Another special part of my time abroad was walking around Toledo with my family. When the lights go out it feels like you’re in a different century, like it’s almost haunted because it’s so old. My mom would take me down these random streets and she’d tell me old stories about emperors and such, like ghost stories. It was a cool way to learn about the place that I was in and to get to see a different side of it that a lot of people don’t get a chance to see.
How has studying abroad impacted your personal growth?
It’s such a cliché, but it opened my mind so much, to see how other people live and how other families live. And it’s little things like whether or not to put your hands on the table and different concepts of personal space, but it’s also the bigger ideological differences. For example, you don’t realize that not everyone is like you, and it’s so refreshing to meet other people and see how they live and see the world through their eyes. Also, the food was life-changing.
What were some of your favorite places or things to do in Spain?
Alhambra: It’s a Moorish castle in the city of Granada that was overtaken by Christians. You have to pay to go in and you should most definitely get a guided tour because you’ll learn so much about the history and that region of Spain. The architecture is amazing and the gardens are incredible. It’s very beautiful and very impressive
La Sagrada Familia: In addition to what I said before, you do have to pay to get in, and there’s a student discount, but you should buy your tickets online in advance because there’s always a huge line, and if you wait in the line there might be a possibility that the tickets to climb the tower are sold out for the day.
Toledo: When you go to this city you feel like you’re stepping into a different world. It’s a half hour from Madrid but it feels like it’s centuries away. There’s no way you could see everything that it has to offer in one day. There’s so much history, there’s so much culture, and it’s a great walking city. Get lost on purpose and just kind of wander around. Also, it’s really culturally significant because it was the religious capital of Spain for centuries.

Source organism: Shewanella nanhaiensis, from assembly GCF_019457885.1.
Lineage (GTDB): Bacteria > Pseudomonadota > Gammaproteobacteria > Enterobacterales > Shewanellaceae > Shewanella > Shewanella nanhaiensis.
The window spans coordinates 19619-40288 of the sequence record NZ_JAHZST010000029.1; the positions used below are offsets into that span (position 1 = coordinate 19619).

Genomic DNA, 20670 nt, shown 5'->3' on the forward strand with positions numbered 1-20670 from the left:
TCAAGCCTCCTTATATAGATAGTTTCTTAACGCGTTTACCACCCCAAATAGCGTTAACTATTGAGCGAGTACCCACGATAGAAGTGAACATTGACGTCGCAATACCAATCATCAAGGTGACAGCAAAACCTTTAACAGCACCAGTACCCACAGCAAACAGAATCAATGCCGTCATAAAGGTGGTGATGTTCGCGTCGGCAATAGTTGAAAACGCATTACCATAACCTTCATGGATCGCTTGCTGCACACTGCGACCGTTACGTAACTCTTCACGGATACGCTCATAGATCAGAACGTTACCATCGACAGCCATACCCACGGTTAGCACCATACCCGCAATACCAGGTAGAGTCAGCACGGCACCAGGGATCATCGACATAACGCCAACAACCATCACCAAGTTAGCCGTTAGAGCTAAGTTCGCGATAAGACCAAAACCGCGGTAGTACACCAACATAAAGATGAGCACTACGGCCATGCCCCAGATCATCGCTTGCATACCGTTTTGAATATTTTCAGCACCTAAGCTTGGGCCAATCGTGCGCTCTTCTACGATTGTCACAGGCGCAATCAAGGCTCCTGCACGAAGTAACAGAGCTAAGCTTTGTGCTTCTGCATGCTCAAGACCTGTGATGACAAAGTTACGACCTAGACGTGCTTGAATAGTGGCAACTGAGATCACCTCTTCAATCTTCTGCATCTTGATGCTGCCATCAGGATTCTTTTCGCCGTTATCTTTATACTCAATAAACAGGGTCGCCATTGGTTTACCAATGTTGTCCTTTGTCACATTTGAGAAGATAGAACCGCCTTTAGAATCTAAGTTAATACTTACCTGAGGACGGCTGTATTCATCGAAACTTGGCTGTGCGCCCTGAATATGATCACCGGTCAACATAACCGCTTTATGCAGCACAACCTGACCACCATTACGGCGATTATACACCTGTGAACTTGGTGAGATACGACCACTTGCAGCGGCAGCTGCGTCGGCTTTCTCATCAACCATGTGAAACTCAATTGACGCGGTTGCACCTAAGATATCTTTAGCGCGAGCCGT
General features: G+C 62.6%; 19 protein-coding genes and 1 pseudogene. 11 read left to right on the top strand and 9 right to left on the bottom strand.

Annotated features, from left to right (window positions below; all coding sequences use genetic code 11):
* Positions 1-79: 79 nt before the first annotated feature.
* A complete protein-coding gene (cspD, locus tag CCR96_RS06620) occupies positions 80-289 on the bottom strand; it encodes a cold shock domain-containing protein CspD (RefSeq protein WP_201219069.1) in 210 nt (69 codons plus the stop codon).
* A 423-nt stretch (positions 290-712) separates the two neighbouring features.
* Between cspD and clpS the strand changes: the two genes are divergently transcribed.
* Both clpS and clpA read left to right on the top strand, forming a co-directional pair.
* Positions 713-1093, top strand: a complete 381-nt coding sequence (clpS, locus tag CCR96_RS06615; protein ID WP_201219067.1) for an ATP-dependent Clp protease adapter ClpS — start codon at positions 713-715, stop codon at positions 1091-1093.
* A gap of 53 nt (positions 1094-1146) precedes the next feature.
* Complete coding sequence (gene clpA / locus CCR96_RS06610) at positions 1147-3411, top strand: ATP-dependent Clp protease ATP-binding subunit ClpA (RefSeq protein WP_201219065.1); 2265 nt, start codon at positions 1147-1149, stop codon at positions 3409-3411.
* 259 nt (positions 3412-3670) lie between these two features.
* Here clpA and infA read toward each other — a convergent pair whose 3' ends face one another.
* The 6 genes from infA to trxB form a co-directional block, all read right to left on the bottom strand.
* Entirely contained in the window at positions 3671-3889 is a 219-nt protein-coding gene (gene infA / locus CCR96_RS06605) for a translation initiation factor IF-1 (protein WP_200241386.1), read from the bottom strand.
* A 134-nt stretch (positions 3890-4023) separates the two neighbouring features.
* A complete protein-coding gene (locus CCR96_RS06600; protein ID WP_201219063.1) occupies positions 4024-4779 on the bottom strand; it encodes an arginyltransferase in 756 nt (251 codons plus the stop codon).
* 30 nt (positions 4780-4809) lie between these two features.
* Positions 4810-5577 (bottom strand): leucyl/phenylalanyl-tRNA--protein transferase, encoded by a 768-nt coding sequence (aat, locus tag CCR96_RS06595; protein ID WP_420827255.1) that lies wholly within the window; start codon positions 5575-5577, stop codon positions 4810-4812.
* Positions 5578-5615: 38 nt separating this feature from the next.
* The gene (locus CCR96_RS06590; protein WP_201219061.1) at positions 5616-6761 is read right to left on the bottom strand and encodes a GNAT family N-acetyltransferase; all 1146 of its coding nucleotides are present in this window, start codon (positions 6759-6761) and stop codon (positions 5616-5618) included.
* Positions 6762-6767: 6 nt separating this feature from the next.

Las Fallas: it’s a big festival in the spring in the city of Valencia. Each neighborhood spends the entire year making these beautiful elaborate statues and they can be celebrating all different themes- jazz music, story books, China- anything. At the end of Las Fallas there’s a contest for which statue is best, and the one that wins gets put in a museum and all the other statues are burned. In the days leading up to Las Fallas there are light shows, sound shows, fireworks, parades, street vendors, music. It’s loud, it’s crazy, and there are just so many people who are there to have a good time. You’ll meet people from all over Spain, all over the world. The streets are just one big party at night. So if you like to party, that’s the weekend to do it.
Madrid: Just the city in general. It’s very cosmopolitan, a city of the world. Feels very modern but very Spanish. Good for a sports person, you can go and see the football stadiums. I’d go back to all of these places in a heartbeat.
Any advice or tips you’d give to someone before going abroad?
Don’t be afraid to put yourself out there. Take chances, talk to strangers, try new foods, try new experiences. If someone invites you out someplace, go, because it’s a once in a lifetime chance. I would say budget your money wisely, make sure you have enough for the essentials, but don’t be so tight with your money that you miss out on things. This is the time to do it. It’s so worth it to get on these experiences. Don’t stay in what’s comfortable, make yourself uncomfortable.
I think everyone should study abroad and go to a different culture. You realize how big the world is. You realize how your way of doing things isn’t the right way, it’s just the way you’ve been raised to do it. It helps you see the water you’re swimming in. And everyone should stay with a host family- I have two families now.